Cleveland, 1973 [Photo: U.S. National Archives]

The new index, designed to be used anywhere in a standardized way, created a scale from 0 to 500 for five major pollutants—carbon monoxide, particulate matter, sulfur dioxide, nitrogen dioxide, and ozone. “Good” air was in the 0-100 range, “moderate” air was 100-200, “very unhealthful” was 200-300, and “hazardous” was above 300.

By the late 1990s, when it became possible to share data quickly online, the EPA decided to tweak the system, creating the Air Quality Index in the form that it exists today. The AirNow website was created to report data from pollution monitors as quickly as possible, beginning with ozone monitors that measured ozone pollution continuously. A new level on the index, “unhealthy for sensitive groups,” reflected the fact that some people are impacted more because of existing health conditions or their age. Air pollution can trigger asthma attacks and heart attacks and worsen other conditions; at higher levels, prolonged exposure can cause new heart and lung disease in people who were previously healthy.

Each level on the index was also assigned a color—green is best, maroon worst—so when local news made maps or charts, the colors would be consistent. (Newer crowdsourced real-time maps from companies that sell home air monitors also use the same colors.)

“I think the color scheme is really helpful—numbers are hard to remember and don’t evoke feelings,” says Rachel O’Brien, an assistant professor of civil and environmental engineering at the University of Michigan who studies aerosols and their health impacts. “The color is a lot easier for people to just immediately look at and know, ‘This means that this is bad,’ or, ‘Okay, things are fine.’ You don’t have to spend a lot of time thinking about what the color means.”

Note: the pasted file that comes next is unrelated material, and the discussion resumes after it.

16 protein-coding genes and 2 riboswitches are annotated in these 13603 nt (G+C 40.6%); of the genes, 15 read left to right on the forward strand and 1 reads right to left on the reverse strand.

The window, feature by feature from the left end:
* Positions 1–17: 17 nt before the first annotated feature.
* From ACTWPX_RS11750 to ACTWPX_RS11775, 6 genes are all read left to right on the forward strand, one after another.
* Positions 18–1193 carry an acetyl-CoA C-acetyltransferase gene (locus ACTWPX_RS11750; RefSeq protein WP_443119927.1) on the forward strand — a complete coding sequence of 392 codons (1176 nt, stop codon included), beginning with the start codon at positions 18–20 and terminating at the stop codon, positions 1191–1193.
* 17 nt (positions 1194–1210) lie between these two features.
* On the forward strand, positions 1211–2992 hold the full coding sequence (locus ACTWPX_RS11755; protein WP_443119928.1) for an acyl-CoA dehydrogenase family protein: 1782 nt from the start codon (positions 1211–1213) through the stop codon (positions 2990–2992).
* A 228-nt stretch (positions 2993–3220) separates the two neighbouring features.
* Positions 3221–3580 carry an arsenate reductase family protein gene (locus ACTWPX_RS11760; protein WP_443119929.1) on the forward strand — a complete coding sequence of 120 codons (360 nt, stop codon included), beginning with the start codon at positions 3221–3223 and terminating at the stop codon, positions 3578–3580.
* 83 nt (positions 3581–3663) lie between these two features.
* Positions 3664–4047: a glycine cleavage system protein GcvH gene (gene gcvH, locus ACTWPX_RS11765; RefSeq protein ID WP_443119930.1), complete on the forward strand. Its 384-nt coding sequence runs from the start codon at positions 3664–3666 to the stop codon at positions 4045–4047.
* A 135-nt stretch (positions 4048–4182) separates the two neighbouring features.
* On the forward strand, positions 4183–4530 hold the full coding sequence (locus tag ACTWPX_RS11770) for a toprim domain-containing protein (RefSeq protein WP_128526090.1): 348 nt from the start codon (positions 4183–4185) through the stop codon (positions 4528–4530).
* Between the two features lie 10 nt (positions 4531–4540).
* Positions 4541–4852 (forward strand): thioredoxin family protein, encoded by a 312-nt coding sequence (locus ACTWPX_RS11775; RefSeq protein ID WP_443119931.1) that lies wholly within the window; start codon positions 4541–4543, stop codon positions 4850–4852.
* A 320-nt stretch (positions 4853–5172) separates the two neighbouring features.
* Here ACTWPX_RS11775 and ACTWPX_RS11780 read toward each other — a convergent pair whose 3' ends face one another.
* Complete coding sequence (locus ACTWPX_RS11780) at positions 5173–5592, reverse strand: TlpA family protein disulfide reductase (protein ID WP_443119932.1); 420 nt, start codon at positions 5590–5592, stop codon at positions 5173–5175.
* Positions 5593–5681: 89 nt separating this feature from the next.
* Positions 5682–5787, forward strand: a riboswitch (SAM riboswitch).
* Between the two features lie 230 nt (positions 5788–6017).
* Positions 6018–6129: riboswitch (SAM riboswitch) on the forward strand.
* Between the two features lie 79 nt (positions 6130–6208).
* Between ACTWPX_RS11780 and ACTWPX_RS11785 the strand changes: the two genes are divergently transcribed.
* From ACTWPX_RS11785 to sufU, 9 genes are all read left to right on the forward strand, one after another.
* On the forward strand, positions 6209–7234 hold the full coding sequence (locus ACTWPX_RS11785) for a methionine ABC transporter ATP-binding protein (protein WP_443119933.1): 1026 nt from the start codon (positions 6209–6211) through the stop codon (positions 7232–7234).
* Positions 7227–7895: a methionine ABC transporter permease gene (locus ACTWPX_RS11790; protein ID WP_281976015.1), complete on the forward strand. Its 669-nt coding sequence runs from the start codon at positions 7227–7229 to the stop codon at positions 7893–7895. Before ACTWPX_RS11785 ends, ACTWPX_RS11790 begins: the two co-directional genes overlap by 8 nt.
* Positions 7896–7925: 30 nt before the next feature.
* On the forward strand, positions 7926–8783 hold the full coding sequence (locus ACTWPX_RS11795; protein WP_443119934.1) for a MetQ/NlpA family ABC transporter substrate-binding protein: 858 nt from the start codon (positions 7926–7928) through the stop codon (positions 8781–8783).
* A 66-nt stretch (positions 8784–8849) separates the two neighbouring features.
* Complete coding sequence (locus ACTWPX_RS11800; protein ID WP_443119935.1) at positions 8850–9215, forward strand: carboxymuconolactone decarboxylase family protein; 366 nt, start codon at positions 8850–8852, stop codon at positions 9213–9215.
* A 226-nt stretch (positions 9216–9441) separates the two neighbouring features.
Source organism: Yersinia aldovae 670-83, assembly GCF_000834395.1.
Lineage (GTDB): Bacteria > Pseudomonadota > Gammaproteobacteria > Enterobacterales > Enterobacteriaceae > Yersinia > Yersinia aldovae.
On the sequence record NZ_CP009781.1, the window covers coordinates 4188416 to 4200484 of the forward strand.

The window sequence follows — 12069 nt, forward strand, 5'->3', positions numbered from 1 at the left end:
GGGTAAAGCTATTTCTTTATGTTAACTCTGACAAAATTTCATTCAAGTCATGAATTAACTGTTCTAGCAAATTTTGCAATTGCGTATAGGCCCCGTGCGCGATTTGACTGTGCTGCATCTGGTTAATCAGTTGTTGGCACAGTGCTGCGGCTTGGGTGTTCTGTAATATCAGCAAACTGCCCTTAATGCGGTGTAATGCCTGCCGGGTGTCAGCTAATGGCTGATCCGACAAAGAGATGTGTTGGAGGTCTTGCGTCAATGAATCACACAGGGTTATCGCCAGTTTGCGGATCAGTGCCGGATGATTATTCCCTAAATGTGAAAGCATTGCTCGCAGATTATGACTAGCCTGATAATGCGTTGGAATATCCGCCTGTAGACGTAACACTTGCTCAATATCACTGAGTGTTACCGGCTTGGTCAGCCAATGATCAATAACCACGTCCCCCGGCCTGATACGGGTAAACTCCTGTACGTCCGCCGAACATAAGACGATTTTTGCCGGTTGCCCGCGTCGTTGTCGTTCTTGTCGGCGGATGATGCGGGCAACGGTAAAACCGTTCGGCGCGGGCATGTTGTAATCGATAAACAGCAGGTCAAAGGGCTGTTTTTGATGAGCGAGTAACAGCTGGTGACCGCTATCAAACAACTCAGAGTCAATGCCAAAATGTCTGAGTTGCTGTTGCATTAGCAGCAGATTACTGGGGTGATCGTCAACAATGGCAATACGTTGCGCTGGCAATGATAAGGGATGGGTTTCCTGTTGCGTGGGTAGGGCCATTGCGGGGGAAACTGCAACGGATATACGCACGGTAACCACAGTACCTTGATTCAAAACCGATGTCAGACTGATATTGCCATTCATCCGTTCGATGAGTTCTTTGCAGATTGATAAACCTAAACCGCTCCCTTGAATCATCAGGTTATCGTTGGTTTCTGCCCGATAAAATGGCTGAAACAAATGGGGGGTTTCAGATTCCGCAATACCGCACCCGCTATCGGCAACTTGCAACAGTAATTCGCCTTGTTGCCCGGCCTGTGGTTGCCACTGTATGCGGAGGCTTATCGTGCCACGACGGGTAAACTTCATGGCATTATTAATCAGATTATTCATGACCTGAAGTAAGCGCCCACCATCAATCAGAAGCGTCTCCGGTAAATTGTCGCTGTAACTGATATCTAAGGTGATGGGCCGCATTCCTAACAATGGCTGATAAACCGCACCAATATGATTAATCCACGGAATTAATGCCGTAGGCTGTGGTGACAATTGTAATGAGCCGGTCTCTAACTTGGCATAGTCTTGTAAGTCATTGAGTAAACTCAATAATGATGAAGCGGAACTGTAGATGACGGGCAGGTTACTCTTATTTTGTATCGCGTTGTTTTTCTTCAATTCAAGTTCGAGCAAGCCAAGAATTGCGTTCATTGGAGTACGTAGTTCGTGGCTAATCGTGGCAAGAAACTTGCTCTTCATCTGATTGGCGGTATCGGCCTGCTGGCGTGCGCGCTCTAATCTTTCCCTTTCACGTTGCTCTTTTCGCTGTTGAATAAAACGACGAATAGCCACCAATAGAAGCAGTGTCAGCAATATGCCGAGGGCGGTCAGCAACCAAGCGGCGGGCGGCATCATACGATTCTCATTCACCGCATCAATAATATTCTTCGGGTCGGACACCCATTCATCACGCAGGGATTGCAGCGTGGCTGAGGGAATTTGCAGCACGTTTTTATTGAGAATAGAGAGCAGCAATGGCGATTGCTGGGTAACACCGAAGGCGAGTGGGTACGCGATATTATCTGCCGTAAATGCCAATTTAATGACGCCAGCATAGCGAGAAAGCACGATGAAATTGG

While some air pollution is obvious, like wildfire smoke, the Air Quality Index can also make people more aware of pollution that’s invisible. “Ninety-nine percent of the air pollutants, by weight, are gaseous pollutants, so most of those are not detectable,” says Jonathan Deason, an engineering professor at George Washington University.

He says the EPA could potentially add other features to make the data hit harder; for example, an index from the University of Chicago converts air pollution data into life expectancy. In some cities in India, cleaner air could mean living eight years longer. In parts of California, cleaner air could mean living six months longer. Still, the Clean Air Act has already been very successful in the U.S.: Since the EPA launched in 1970, combined levels of the six most common air pollutants have dropped 78%. The filthy skies that were common half a century ago have largely disappeared, despite efforts to weaken the EPA’s power.

If visible pollution helped lead to policy change in the 1960s and ’70s, pollution from wildfire smoke might help do the same thing now for climate policy. “Our brains are wired to respond to offensive smells and skies that look terrible,” Hawkins says. “Our brains react to that in a way that reading a newspaper article doesn’t. So I very much think that these kinds of episodes are bringing home that reality in a visceral way. That is very likely to help motivate more demands for action.”